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Yamaha MT-125 (2020) – Launch Review

BikeSocial Road Tester. As one half of Front End Chatter, Britain’s longest-running biking podcast, Simon H admits in same way some people have a face for radio, he has a voice for writing.



Yamaha MT-125 (2020) | REVIEW
Yamaha MT-125 (2020) | REVIEW
Yamaha MT-125 (2020) | REVIEW


Yamaha’s MT-125 is an important machine. In 2018 it was the second best-selling 125 in Europe, shifting 6400 bikes – 16% of sales of the entire MT range – and since its 2014 launch sales have totalled over 36,000 against the backdrop of a booming naked 125 market.

At least that’s what the slide Yamaha have popped up on the screen says. But this beer tastes good.

Anyway, there’s plenty of potential for growth, which is good news not just for Yamaha; it’s good news for all of us on two wheels – because 125s are bought by 17-25 year-olds, mostly new to motorcycling. If you’re reading this and you’re under 25, stick with it mate. You’re the future.

But in the present, being at cutting edge of fashion and technology is crucial to young riders (and old ones too, come to think of it) – so a 125 first built in 2014 is, by 2020, pretty much obsolete. And this wine is really, really good too.

Enter the 2020 MT-125. It’s almost completely new over the previous model: new engine, frame, styling, suspension, brakes, wheels, tyres and clocks. About the only thing left is the name on the tank. However, the 2020 MT-125 isn’t completely new – anyone familiar with 2019’s YZF-R125 will recognise much of the 2020 MT-125, because it’s no surprise that’s where most of the MT’s variably-valve timed mechanicals and chassis spec comes from.

But given the R125’s small-bore success (and, it must be said, premium price), the 2020 MT-125 should be a well-rounded package. Another bottle? Don’t mind if I do.

Oh, and more importantly than all that bobbins – does it wheelie? Hic.

Bennetts BikeSocial contributor and resident 51 year-old teenager Simon Hargreaves drinks himself into a coma at the launch in Malaga, Spain, to find out.


Video review of the 2020 Yamaha MT-125

All new vs the last MT-125 but not all new compared to the YZF-R125, these are Simon's initial thoughts on the 2020 125cc naked Yamaha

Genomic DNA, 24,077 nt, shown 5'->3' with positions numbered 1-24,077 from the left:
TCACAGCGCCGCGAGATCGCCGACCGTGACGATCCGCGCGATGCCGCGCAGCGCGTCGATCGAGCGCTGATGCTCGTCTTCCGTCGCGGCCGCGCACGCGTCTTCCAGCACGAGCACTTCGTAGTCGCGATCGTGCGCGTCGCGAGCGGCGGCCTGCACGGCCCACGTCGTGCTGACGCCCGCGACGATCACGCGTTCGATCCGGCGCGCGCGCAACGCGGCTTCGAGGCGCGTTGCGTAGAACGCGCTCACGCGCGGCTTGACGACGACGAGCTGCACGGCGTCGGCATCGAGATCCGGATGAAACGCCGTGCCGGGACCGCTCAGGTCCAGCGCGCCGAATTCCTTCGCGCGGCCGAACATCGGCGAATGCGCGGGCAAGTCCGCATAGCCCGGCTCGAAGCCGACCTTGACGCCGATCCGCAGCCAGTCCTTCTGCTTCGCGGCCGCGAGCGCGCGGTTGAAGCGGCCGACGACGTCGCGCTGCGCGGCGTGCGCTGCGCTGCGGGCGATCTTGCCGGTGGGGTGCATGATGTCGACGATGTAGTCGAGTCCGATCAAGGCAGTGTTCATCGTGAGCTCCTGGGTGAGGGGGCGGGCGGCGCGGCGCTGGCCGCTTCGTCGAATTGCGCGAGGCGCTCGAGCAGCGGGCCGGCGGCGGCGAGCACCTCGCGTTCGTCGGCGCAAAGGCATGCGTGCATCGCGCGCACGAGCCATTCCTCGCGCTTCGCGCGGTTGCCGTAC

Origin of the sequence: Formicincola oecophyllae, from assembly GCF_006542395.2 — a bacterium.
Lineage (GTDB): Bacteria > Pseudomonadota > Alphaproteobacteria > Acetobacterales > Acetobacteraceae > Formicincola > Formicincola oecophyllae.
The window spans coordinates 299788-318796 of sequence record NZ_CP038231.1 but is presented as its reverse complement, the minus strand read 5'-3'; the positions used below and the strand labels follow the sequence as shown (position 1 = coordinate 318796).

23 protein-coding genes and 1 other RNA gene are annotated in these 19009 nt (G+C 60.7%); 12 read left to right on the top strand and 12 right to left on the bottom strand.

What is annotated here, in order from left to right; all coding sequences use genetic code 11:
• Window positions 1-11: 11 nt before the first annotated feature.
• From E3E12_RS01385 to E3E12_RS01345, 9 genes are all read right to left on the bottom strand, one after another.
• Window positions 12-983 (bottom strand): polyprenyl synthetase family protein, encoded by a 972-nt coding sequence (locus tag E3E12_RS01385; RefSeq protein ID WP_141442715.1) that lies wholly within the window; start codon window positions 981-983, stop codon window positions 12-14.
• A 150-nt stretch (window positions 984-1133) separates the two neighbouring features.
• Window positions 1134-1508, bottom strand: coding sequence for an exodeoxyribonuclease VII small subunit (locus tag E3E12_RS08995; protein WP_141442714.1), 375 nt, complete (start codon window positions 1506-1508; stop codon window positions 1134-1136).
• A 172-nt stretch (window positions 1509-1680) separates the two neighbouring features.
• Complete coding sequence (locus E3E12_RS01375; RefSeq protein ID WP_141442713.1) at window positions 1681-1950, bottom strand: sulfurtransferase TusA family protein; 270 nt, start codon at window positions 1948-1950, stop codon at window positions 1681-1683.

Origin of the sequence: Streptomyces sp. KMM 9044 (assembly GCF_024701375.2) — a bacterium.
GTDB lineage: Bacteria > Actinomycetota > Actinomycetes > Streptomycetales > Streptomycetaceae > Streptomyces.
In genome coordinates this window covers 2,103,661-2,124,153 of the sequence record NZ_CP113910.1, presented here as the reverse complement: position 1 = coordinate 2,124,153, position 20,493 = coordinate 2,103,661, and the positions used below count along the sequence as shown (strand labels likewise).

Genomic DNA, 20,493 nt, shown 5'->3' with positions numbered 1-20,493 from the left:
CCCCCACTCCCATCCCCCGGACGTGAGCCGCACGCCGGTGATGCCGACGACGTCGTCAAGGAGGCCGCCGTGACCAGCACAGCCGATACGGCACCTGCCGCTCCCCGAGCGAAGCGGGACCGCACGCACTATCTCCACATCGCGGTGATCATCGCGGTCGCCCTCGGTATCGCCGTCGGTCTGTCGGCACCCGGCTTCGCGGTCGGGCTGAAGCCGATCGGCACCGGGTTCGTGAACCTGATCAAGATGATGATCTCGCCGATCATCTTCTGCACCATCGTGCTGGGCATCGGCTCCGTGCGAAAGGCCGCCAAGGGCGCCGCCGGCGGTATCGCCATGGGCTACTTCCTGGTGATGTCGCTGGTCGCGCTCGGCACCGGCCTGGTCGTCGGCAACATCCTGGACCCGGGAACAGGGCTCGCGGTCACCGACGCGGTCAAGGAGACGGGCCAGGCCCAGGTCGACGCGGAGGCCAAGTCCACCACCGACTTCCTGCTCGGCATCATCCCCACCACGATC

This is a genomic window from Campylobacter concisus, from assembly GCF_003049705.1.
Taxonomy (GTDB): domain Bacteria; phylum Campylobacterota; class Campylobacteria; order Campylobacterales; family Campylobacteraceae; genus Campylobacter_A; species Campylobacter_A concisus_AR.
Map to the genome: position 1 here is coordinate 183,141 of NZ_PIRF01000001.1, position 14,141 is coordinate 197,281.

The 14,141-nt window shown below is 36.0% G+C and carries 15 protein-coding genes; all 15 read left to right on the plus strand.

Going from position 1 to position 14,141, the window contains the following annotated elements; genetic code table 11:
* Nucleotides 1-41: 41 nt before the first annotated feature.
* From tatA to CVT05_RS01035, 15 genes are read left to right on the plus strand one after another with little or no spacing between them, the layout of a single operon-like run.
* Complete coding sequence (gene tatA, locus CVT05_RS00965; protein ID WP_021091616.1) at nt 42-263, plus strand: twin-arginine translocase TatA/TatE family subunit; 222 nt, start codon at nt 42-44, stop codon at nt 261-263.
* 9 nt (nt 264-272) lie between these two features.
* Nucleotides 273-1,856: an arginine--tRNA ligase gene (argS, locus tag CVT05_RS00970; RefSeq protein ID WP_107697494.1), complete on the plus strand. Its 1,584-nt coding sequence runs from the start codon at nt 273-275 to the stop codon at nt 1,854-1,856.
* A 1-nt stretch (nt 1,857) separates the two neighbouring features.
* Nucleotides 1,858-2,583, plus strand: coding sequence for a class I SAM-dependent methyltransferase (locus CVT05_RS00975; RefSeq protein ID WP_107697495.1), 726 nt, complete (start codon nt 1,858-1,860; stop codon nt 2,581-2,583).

2020 Yamaha MT-125 price and availability

The MT-125 comes in at a salty £4524 (OTR), a hike of £100 over the 2019 model. It’s available in dealers right this minute. Colours all cost the same: Icon blue (blue/black), Tech black (black) or Ice Fluo (grey/red), but black is the coolest and the grey/red combo looks the best. But what do I know?


2020 Yamaha MT-125 PCP example


Price (OTR)




Final Payment











Here’s how the MT-125 compares with its rivals, in price order* (look away now if you’re squeamish): 

Yamaha YZF-R125

£4674 (2020)

Yamaha MT-125

£4524 (2020)

Aprilia RS125

£4499 (2020)

Suzuki GSX-R125

£4474 (2019)

Aprilia Tuono 125

£4399 (2020)

Honda CB125R

£3989 (2019)

Kawasaki Ninja 125

£3974 (2020)

Kawasaki Z125

£3674 (2020)

Suzuki GSX-S125

£3674 (2019)

Aprilia SX125

£3499 (2020)

KTM 125 Duke

£3249 (2019, discounted)

Yamaha YS125

£3074 (2020)

KTM RC125 Z125

£2999 (2019, discounted)

Honda CB125F

£2829 (2019)

*OTR prices 

So there’s no escaping it; the MT-125 is definitely not cheap. But, as we’ll find out, there are several things about the Yam that elevate it above the competition – at least in terms of specification, and possibly on performance as well.



Power and torque (claimed)

14.8bhp @ 10,000rpm (was 14.8bhp @ 9000rpm)

8.5 lb.ft @ 8000rpm (was 9.1 lb.ft @ 8000rpm)

The MT-125 is A1 licence compliant, so 14.8bhp is the class upper limit. However, it matters where in the revs that power – and the engine’s torque – is made, and the shape of the curves. And this is where Yamaha say they have a trick up their wizzardy sleeves...



Engine, gearbox and exhaust

The 2020 MT has the same over-square four stroke single with the same 52.0mm x 58.6mm bore and stroke as the 2019 MT-125, making a grand total of 124.45 of your ccs. But for 2020, out goes the old motor’s single overhead cam valve gear and in comes VVA – variable valve actuation – borrowed off last year’s YZF-R125 (which was itself lifted from the Indian-market 19bhp, 155cc YZF-R15 – sort of like a mechanical hand-me-down).

Variable valve timing sounds a bit OTT high-tech on a power-restricted 125, but there’s no obvious reason why it should be significantly more expensive than conventional valve gear (and, given it’s already on the R125 and the Indian R15, it’s cost-effective for production). And, in keeping with the variable valve timing appearing on bigger bikes recently (such as BMW’s R1250 Shiftcam Boxer twins), the system claims two benefits:

1) it allows a cleaner-running, more efficient engine, which gets it through Euro5 regs, and